Jan Josef Sojka was born in Duns Scotland; UK on 12 April 1950. He attended Galashiels Academy (GA), then graduated with a BS in Natural Philosophy from the University of Edinburgh and a PhD in Space Physics from University College London.

His doctoral and post-doctoral work at Mullard Space Science Laboratory involved the study of the aurora from observations made by sounding rockets and magnetospheric plasma phenomenon from the European Space Agency’s GEOS-I and GEOS-II satellites.

Since October 1978, Dr. Sojka has been engaged in computational modeling and theory of the ionosphere at the Center for Atmospheric and Space Sciences at Utah State University where he is also professor of physics and Head of the Physics department. He has chaired several NSF discipline working groups and NASA STDT teams, is a trustee for the Utah NASA Space Grant Consortium, and was a Dean of the Heliophysics Summer School. He has authored over 250 scientific papers, given over 450 talks, and co-edited a book on Heliophysics. He is also part owner of Space Environment Corporation, an applications-oriented space weather corporation based in Logan, UT. He is a recipient of the Oliver Medal for Science (GA), the D. Wynne Thorne research award (USU), and the Utah Carnegie Professor of the Year award for excellence in teaching.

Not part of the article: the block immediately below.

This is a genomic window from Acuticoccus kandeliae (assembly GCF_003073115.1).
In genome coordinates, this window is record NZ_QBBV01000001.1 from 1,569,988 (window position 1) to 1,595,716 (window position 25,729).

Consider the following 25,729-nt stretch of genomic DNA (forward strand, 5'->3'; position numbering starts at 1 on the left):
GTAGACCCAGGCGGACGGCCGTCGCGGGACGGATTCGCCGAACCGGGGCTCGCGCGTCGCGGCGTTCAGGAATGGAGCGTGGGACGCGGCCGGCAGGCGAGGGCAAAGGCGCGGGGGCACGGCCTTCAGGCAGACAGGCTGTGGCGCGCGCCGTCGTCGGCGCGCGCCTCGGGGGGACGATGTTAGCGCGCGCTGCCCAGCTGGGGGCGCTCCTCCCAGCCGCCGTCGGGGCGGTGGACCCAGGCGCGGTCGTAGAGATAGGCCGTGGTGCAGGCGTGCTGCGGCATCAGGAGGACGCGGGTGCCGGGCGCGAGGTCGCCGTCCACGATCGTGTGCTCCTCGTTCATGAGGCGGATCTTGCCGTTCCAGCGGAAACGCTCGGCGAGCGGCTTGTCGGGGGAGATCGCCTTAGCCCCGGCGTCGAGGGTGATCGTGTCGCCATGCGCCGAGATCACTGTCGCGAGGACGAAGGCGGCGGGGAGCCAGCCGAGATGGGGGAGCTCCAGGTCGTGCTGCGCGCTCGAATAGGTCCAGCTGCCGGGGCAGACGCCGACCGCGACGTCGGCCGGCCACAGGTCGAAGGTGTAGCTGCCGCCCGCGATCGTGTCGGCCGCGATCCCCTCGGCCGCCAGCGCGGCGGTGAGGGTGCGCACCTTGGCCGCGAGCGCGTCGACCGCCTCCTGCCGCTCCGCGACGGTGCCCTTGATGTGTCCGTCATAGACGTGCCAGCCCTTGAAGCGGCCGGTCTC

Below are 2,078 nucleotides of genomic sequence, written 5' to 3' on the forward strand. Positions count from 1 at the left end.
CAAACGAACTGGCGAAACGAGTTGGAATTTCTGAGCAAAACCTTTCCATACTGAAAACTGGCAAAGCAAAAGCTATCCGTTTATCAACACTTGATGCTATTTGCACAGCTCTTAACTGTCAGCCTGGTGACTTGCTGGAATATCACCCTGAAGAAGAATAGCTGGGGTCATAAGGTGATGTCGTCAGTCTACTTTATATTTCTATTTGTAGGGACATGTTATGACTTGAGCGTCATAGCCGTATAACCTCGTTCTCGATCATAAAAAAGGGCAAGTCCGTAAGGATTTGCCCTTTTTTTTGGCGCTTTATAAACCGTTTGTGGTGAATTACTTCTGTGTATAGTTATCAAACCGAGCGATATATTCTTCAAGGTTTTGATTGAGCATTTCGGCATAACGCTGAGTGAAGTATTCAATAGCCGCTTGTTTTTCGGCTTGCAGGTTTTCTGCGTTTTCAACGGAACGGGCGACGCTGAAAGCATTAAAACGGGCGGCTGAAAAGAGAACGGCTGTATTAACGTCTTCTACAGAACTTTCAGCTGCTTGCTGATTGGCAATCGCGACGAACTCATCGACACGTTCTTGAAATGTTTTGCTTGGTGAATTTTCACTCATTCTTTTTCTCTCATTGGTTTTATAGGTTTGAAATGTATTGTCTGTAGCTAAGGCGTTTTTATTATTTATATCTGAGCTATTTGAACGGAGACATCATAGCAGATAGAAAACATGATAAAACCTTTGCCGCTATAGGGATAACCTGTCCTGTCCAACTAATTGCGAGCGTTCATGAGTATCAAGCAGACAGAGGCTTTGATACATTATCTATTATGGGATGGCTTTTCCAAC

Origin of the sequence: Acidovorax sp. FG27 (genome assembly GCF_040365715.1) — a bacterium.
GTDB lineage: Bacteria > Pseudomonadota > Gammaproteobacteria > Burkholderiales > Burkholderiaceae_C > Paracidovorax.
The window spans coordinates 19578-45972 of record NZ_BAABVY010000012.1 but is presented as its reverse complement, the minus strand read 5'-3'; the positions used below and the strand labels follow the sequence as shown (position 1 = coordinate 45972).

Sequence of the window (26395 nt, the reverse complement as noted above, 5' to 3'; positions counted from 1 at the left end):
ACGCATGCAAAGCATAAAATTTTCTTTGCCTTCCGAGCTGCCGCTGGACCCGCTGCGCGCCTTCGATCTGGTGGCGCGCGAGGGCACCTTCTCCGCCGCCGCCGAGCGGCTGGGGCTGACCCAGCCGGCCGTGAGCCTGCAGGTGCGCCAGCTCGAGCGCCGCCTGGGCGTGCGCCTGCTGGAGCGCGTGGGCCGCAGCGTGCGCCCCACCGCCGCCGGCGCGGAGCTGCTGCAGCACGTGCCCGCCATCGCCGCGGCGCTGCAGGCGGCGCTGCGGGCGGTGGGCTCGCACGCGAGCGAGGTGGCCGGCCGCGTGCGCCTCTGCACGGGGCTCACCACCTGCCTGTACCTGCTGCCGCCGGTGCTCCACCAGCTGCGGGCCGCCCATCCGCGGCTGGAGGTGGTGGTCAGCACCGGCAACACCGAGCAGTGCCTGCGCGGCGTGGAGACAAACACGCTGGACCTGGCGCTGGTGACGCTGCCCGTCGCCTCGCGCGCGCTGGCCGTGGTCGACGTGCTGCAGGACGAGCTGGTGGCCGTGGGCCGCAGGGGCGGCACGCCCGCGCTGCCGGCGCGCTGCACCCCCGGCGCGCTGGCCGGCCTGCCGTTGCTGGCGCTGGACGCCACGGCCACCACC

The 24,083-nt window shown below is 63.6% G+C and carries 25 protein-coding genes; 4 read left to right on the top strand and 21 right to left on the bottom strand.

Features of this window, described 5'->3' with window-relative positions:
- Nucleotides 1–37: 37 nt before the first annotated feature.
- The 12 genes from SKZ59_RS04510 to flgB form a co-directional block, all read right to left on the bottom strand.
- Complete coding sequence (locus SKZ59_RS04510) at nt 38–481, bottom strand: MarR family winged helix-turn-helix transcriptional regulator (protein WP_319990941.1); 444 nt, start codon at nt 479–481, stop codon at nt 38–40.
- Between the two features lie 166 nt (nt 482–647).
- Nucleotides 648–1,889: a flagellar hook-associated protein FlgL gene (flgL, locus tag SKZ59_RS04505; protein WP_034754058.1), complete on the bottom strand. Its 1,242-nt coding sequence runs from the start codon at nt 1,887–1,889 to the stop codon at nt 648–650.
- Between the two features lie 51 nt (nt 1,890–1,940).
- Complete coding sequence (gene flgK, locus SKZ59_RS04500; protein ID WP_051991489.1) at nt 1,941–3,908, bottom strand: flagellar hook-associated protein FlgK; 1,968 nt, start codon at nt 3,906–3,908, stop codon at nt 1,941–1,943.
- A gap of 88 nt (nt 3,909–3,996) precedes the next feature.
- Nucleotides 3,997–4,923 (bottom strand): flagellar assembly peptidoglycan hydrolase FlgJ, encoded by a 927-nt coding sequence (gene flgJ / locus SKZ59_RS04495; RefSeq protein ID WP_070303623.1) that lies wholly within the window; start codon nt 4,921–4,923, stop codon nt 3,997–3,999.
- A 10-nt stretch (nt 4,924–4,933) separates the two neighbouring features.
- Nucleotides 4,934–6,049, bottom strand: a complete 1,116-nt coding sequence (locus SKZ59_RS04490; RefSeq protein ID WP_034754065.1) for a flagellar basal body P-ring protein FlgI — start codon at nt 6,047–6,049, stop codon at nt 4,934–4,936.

For a list of past speakers, please see the Buonsanto Memorial Lecture Series archive.

About the series

Dr. Michael J. Buonsanto (1952–1999) was a key member of the Atmospheric Sciences Group at MIT Haystack Observatory from January 1988 until his sudden and untimely death on 21 October 1999. As an MIT Principal Research Scientist, he made many important scientific contributions to studies of the Earth’s upper atmosphere, and was an outstanding and cherished colleague, mentor, and friend. In his honor, Haystack Observatory has established an annual memorial lecture on space science topics at the forefront of the atmospheric science research field.